Many different mutations in MYH7 (human analogue of βMYH) are known to cause cardiomyopathy (Walsh et al., 2010), with different mutations also associated with skeletal muscle myopathies (Meredith et al., 2004; Tajsharghi et al., 2003). In addition, some families with mutations in MYH7 have both cardiomyopathy and myopathy (Tajsharghi et al., 2007), and mutations have been associated with cardiomyopathy in infants and children (Towbin et al., 2006). Both MYH7 and MYH6 (human homologue of αMYH) are known to be involved in normal atrial septal development, with families with mutations in these genes afflicted with ASDs (Budde et al., 2007; Ching et al., 2005). Furthermore, mutations in MYH6 have also been found in individuals with cardiomyopathy (Carniel et al., 2005). Interestingly, mutations in the structural protein cardiac α-actin have been associated with atrial septal defects (Matsson et al., 2008) or cardiomyopathy (Mogensen et al., 1999; Olson et al., 2000; Olson et al., 1998), with some individuals with mutations having both defects (Monserrat et al., 2007). To our knowledge, MYH3 or eMYH have not previously been associated with heart abnormalities in humans or animal models. The data presented here demonstrates that MYH3 is the only skeletal MYH gene family member expressed in the human foetal heart, expressed in both the atrial and ventricular regions. Mutations in MYH3 have been associated with distal arthrogryposis type I, 2A (Freeman-Sheldon syndrome) and 2B (Sheldon-Hall syndrome) (Alvarado et al., 2011; Toydemir et al., 2006). Mutations are largely missense, and are primarily to the head domain, potentially affecting the catalytic activity of MYH3. However, in many cases the consequence of a gene mutation is poorly understood. Therefore, different types of mutations might lead to different defects, such as ASDs with certain mutations and cardiomyopathy or skeletal myopathies with other mutations. Knockdown of chick eMYH leads to haploinsufficiency and, hence, a loss of function.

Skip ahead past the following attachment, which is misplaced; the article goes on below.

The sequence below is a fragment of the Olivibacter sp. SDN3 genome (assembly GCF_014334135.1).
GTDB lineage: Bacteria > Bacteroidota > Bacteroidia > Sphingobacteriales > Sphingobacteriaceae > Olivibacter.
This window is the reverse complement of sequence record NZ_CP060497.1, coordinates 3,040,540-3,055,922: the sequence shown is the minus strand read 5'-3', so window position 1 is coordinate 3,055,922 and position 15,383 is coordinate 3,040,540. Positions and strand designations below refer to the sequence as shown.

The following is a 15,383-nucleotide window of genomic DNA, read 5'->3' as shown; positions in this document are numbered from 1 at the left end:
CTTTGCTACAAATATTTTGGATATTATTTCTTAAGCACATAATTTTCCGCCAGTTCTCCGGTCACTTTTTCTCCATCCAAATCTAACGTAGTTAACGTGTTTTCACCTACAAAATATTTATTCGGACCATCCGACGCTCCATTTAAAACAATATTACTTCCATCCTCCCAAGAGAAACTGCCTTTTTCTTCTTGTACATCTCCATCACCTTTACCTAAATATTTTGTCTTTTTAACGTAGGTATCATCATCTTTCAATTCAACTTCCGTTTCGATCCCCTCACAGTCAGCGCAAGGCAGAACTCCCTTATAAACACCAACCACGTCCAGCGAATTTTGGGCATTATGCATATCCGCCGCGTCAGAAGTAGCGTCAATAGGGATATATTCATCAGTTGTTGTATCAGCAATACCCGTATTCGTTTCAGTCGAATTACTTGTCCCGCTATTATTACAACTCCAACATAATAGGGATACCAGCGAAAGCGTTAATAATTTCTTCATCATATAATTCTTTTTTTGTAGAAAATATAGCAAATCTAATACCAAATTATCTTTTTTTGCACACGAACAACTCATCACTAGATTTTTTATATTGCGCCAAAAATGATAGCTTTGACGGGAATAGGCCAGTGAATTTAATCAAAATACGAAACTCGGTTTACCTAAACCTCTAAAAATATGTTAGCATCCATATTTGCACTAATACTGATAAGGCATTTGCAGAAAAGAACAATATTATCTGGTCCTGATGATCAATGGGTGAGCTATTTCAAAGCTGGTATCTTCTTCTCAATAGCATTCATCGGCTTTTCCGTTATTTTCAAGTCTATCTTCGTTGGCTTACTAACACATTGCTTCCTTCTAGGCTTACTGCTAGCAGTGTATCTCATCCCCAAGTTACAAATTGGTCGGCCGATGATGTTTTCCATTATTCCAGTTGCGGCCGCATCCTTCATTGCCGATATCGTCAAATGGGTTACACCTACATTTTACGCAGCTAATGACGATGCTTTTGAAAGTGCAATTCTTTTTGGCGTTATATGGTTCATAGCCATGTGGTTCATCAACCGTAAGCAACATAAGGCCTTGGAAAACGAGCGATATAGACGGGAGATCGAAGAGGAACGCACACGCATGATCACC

The excitation-contraction coupling process is fundamental to heart physiology: the electrical stimulus is usually an AP and the mechanical response is a contraction. The vast majority of papers on cardiac excitation-contraction coupling deal only with the ventricle (Fabiato and Fabiato, 1979; Langer, 1973; Orchard and Brette, 2008). In this study, we have shown the differing effects following the manipulation of e-, α- or βMYH in both the atria and ventricle at early stages of heart development, which might result in alterations between the generation of the electrical activity of the cells and their Ca2+ transients. These Ca2+ transient changes are fundamental to proper activation of the machinery of contraction, in which MYH plays a key role (Chandra et al., 2007; Dillmann, 2009; Khait and Birla, 2009), but also to the regulation of gene expression (Webb and Miller, 2003). Evidence is presented suggesting that eMYH has a major impact on the AP properties of the atrial and ventricular cells, with AP characteristics that are normally found during very early heart development (Arguello et al., 1986). These data suggest that eMYH might play a key role in the normal development of the AP in these regions. Some of the AP changes in eMYH-treated cells (such as the prolongation of the AP duration) resemble phenotypes described in NKX2.5-(Briggs et al., 2008; Pashmforoush et al., 2004) and TBX5-(Bruneau et al., 2001) deficient mice (which also exhibit atrial septal and conduction defects) or humans with heart failure (Kaab et al., 1998). Thus, it could be possible that eMYH knockdown alters these and/or other common proteins/pathways (such as the reducing potassium channel proteins Kv1.2, Kv1.5 and Kv2.1) resulting in similar phenotypes. Alternatively, changes in the mechanical forces in these altered hearts might result in a different microenvironment for the cardiomyocytes inducing a re-differentiation or de-differentiation process in these cells (Porter and Turner, 2009; Schenke-Layland et al., 2008). Furthermore, neither αMYH nor βMYH knockdown had a major impact in the AP morphology from the atria or ventricles. We found that a decrease in eMYH expression induces a disruption not only in the contraction of these cells but also in their ability to generate an AP, decreased I +K and Ca2+ transient spikes (in ~80% of the ventricular myocytes). One possible explanation is that these electrically inactive cells represent ventricular cells that will undergo apoptosis, which is supported by the increase in apoptotic cells in the eMYH knockdown ventricles in comparison with controls. If this is the case, it raises new questions: Why are ventricular cells more sensitive than atrial cells? Is this a sign that early in development the excitation-contraction mechanism is tightly interrelated? If so, at what point in development does this interrelation become looser? Our current understanding of these issues is limited and further insights are required. Changes in the flow or load to the embryonic heart results in alterations in the composition and function of the cardiac microenvironment, modifying size, structure and function (Porter and Turner, 2009). Thus, the effects observed by eMYH reduction could be attributed to some of these factors.